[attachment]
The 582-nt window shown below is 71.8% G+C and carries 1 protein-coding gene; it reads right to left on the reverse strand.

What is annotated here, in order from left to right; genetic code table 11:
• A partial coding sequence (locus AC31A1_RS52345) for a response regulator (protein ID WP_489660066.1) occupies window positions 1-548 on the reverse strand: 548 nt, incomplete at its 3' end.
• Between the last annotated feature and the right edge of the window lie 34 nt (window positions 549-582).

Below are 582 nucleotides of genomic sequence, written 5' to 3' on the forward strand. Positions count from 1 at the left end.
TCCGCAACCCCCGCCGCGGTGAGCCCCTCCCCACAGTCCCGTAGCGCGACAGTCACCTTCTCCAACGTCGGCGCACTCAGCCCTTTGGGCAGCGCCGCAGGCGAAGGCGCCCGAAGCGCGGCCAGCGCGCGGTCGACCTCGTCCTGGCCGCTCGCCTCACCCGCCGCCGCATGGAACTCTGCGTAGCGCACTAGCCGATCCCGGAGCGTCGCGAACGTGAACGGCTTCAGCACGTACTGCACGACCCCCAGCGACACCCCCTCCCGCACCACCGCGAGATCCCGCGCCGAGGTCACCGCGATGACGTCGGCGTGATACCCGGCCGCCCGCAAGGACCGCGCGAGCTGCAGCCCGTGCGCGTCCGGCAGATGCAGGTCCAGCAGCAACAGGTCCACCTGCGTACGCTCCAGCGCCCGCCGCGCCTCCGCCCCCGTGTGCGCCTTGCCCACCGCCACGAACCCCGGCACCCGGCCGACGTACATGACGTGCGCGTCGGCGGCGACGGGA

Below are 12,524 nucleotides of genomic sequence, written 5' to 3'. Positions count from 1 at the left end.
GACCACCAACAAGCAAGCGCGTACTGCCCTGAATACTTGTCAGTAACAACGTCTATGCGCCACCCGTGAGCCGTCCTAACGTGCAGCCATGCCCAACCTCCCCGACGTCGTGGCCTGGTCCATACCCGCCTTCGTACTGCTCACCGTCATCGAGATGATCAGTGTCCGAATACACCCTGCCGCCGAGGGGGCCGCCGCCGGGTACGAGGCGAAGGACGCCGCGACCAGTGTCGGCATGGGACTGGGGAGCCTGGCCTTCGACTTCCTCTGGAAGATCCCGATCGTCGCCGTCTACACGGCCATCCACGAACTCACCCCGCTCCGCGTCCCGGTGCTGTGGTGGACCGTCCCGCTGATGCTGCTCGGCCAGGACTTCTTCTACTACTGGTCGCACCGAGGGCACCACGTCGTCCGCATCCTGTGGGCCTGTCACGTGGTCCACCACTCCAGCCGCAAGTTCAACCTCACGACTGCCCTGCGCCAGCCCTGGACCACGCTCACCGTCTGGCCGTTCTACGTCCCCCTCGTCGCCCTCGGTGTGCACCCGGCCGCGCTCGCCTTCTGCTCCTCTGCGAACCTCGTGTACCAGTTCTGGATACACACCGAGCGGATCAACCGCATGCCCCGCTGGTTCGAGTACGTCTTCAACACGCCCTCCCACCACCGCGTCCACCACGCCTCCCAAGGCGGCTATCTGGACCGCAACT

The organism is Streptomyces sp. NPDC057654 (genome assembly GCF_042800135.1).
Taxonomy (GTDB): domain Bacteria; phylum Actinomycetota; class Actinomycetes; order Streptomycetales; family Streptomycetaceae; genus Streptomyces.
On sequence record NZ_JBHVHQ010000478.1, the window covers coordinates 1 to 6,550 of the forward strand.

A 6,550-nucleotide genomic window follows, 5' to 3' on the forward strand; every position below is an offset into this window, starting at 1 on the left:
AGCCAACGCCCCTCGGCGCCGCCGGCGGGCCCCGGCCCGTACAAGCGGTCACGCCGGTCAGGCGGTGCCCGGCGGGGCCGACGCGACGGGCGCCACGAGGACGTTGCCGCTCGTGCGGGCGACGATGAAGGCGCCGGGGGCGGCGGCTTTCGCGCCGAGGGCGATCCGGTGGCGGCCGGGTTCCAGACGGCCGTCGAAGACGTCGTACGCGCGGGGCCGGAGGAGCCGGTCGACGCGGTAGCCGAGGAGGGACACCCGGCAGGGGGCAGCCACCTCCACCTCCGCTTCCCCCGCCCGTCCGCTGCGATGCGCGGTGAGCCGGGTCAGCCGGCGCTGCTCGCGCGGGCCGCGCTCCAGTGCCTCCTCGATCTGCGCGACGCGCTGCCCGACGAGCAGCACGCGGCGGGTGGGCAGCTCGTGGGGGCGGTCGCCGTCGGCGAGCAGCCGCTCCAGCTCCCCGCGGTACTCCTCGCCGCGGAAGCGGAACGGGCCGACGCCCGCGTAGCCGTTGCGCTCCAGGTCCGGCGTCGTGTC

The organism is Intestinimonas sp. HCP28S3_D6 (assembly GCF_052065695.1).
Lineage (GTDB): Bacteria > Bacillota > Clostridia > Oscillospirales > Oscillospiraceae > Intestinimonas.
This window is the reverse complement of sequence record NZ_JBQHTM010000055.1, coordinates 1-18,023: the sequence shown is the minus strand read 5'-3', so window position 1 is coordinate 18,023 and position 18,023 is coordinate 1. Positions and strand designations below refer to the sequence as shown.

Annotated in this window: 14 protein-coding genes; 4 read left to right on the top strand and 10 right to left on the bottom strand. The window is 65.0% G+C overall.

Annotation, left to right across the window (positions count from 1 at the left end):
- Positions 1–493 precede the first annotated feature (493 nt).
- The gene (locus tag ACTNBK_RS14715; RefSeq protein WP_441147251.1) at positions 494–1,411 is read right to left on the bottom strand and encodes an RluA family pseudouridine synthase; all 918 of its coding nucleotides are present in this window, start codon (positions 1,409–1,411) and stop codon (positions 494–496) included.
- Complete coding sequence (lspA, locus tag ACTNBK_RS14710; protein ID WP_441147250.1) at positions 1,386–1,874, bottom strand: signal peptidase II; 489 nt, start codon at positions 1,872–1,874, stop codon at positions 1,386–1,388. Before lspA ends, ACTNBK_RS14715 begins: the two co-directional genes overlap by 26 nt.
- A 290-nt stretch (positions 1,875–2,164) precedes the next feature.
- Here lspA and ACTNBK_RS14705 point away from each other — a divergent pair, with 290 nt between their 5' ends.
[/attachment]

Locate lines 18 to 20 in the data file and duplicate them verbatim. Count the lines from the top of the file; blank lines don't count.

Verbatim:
Annotation, left to right across the window (positions count from 1 at the left end):
- Positions 1–493 precede the first annotated feature (493 nt).
- The gene (locus tag ACTNBK_RS14715; RefSeq protein WP_441147251.1) at positions 494–1,411 is read right to left on the bottom strand and encodes an RluA family pseudouridine synthase; all 918 of its coding nucleotides are present in this window, start codon (positions 1,409–1,411) and stop codon (positions 494–496) included.